“He brought me food and drink — honey and honeymead, cakes sweet with honey, and fruit. He said: 'I do not eat meat.'

“He began to talk. About the life of the bee. Of the utter happiness of the drone, darting through the sun, sipping at what flowers it would, fed by its sisters, drinking of the honey cups in the hive . . . free and careless and its nights and days only a smooth clicking of rapturous seconds . . . .

“'What if they do kill you at the end?' he said. 'You have lived — every fraction of a second of time. And then the rapture of the nuptial flight. Drone upon drone winging through the air on the track of the virgin! Life pouring stronger and stronger into you with each stroke of the wing! And at last . . . the flaming ecstasy . . . the flaming ecstasy of the fiery inner core of life . . . cheating death. True, death strikes when you are at the tip of the flame . . . but he strikes too late. You die — but what of that? You have cheated death. You do not know it is death that strikes. You die in the heart of the ecstasy. . . . '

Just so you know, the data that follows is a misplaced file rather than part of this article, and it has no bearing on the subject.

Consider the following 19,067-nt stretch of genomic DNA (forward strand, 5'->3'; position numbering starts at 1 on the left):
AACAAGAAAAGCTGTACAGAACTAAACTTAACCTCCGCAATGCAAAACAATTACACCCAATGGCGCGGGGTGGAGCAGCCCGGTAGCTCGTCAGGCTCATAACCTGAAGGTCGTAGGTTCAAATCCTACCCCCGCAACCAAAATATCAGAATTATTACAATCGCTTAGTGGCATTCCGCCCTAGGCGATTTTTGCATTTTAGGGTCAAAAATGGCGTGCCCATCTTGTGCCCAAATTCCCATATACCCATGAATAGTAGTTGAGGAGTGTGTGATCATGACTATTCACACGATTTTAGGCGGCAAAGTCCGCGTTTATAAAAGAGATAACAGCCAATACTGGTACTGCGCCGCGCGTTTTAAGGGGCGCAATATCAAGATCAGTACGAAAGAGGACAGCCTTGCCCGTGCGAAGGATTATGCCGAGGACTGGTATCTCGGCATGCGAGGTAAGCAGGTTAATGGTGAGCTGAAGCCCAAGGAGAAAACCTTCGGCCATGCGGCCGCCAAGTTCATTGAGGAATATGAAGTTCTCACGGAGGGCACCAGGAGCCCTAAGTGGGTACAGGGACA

“He stopped. From outside came a faint sustained roaring that steadily grew stronger. The beating of thousands upon thousands of bee wings . . . the roaring of hundreds of thousands of tiny planes . . . .

“Ferguson leaped to the window.

“'The swarms! The swarms!' he cried. A tremor shook him, another and another — more and more rapidly . . . became a rhythm pulsing faster and faster. His arms, outstretched, quivered . . . began to beat up and down, ever more rapidly until they were like the blur of the hummingbird's wings . . . like the blur of a bee's wings. His voice came to me . . . buzzing, humming. . . . 'And tomorrow the virgins fly . . . the nuptial flight. . .. I must be there . . . must . . . mzzz . . . mzzzb . . . bzzz . . . bzzzzzzz . . . zzzzmmmm . . . .'